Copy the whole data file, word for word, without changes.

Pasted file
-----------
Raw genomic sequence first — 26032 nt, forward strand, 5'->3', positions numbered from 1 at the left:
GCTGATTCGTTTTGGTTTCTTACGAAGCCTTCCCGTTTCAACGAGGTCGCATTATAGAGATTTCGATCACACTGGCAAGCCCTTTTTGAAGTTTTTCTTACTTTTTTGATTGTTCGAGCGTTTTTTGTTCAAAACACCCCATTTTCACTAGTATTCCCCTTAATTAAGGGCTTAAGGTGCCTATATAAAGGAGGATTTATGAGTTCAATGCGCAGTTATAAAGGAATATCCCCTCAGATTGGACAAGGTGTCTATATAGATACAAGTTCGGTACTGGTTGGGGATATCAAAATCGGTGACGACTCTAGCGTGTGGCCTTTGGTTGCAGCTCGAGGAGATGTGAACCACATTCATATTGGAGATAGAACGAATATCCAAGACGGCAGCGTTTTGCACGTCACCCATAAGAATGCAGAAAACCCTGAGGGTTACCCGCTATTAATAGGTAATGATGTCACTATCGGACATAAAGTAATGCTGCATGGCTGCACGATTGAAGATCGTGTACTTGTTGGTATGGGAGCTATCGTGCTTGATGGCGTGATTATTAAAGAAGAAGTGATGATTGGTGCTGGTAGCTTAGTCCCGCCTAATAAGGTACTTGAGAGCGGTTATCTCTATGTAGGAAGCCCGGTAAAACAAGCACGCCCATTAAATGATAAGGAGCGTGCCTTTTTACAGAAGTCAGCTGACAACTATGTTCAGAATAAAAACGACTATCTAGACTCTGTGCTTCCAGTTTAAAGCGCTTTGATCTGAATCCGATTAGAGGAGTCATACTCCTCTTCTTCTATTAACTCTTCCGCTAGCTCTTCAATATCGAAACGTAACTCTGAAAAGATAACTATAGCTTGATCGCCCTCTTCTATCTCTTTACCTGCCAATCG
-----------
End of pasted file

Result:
Raw genomic sequence first — 26032 nt, forward strand, 5'->3', positions numbered from 1 at the left:
GCTGATTCGTTTTGGTTTCTTACGAAGCCTTCCCGTTTCAACGAGGTCGCATTATAGAGATTTCGATCACACTGGCAAGCCCTTTTTGAAGTTTTTCTTACTTTTTTGATTGTTCGAGCGTTTTTTGTTCAAAACACCCCATTTTCACTAGTATTCCCCTTAATTAAGGGCTTAAGGTGCCTATATAAAGGAGGATTTATGAGTTCAATGCGCAGTTATAAAGGAATATCCCCTCAGATTGGACAAGGTGTCTATATAGATACAAGTTCGGTACTGGTTGGGGATATCAAAATCGGTGACGACTCTAGCGTGTGGCCTTTGGTTGCAGCTCGAGGAGATGTGAACCACATTCATATTGGAGATAGAACGAATATCCAAGACGGCAGCGTTTTGCACGTCACCCATAAGAATGCAGAAAACCCTGAGGGTTACCCGCTATTAATAGGTAATGATGTCACTATCGGACATAAAGTAATGCTGCATGGCTGCACGATTGAAGATCGTGTACTTGTTGGTATGGGAGCTATCGTGCTTGATGGCGTGATTATTAAAGAAGAAGTGATGATTGGTGCTGGTAGCTTAGTCCCGCCTAATAAGGTACTTGAGAGCGGTTATCTCTATGTAGGAAGCCCGGTAAAACAAGCACGCCCATTAAATGATAAGGAGCGTGCCTTTTTACAGAAGTCAGCTGACAACTATGTTCAGAATAAAAACGACTATCTAGACTCTGTGCTTCCAGTTTAAAGCGCTTTGATCTGAATCCGATTAGAGGAGTCATACTCCTCTTCTTCTATTAACTCTTCCGCTAGCTCTTCAATATCGAAACGTAACTCTGAAAAGATAACTATAGCTTGATCGCCCTCTTCTATCTCTTTACCTGCCAATCG